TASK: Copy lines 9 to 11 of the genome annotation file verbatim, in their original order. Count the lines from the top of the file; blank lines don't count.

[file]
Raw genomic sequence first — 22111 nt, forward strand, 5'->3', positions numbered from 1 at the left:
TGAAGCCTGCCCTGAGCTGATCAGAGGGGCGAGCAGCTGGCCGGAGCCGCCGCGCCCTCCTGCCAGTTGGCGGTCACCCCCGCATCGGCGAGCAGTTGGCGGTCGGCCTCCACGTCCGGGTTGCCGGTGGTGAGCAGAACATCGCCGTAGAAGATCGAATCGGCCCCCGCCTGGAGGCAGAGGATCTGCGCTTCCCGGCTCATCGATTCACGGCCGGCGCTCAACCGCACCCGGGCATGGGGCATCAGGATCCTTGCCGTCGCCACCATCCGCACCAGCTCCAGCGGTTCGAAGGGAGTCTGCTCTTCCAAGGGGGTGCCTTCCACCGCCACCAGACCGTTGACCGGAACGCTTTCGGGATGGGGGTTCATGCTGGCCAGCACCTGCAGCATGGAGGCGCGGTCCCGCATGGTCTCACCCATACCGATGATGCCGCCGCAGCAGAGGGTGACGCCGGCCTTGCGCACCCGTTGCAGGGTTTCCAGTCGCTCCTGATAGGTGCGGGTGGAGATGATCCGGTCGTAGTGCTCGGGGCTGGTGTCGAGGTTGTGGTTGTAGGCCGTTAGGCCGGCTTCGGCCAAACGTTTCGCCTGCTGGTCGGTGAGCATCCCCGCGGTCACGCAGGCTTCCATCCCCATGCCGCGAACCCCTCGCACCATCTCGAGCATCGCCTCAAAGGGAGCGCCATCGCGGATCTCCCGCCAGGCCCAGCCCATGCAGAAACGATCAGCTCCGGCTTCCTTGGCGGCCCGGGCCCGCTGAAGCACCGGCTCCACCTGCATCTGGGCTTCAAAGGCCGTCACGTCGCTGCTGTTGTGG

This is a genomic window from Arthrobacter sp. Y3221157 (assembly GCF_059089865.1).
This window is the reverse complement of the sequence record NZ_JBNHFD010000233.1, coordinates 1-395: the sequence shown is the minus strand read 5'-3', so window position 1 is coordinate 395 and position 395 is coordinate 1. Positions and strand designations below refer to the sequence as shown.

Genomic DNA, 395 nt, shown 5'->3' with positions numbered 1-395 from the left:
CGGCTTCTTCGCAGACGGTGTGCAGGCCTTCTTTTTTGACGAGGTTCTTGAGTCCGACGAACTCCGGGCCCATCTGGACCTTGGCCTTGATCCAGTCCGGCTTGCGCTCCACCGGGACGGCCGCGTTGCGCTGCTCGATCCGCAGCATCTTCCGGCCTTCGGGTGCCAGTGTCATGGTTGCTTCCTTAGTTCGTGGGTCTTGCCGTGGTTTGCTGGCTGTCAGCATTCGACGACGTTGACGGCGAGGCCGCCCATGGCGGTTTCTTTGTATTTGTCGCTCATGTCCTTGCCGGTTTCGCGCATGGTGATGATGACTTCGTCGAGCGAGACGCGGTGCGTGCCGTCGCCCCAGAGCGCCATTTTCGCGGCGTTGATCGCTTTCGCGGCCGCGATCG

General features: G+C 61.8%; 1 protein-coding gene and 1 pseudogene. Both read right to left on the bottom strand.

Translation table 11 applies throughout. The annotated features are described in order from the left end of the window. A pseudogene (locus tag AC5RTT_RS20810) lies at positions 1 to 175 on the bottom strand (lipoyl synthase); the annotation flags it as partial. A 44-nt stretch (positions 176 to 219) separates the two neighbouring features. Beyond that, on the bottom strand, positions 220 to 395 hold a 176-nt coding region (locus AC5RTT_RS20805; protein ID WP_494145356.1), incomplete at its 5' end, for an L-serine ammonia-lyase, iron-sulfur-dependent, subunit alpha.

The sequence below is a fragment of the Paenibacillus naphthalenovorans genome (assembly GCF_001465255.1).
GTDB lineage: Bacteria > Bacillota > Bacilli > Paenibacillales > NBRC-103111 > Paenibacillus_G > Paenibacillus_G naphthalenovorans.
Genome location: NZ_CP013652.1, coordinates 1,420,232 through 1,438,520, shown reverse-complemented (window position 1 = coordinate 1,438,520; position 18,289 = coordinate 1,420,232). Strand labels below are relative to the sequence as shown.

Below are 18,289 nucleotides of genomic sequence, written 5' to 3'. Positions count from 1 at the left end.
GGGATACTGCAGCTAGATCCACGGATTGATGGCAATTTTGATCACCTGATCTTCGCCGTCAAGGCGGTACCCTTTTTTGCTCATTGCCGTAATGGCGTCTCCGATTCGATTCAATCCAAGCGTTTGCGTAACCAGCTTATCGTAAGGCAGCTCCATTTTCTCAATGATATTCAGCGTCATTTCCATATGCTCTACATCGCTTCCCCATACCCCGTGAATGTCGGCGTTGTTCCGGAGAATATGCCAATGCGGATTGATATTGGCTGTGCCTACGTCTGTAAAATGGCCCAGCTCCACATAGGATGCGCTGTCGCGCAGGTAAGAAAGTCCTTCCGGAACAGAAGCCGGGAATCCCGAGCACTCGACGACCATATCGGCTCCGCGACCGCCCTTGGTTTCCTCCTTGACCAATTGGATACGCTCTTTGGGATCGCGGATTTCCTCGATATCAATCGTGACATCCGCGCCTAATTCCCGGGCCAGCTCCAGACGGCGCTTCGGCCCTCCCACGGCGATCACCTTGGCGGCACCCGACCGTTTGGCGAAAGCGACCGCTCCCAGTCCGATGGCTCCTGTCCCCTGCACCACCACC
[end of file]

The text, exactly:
The sequence below is a fragment of the Paenibacillus naphthalenovorans genome (assembly GCF_001465255.1).
GTDB lineage: Bacteria > Bacillota > Bacilli > Paenibacillales > NBRC-103111 > Paenibacillus_G > Paenibacillus_G naphthalenovorans.
Genome location: NZ_CP013652.1, coordinates 1,420,232 through 1,438,520, shown reverse-complemented (window position 1 = coordinate 1,438,520; position 18,289 = coordinate 1,420,232). Strand labels below are relative to the sequence as shown.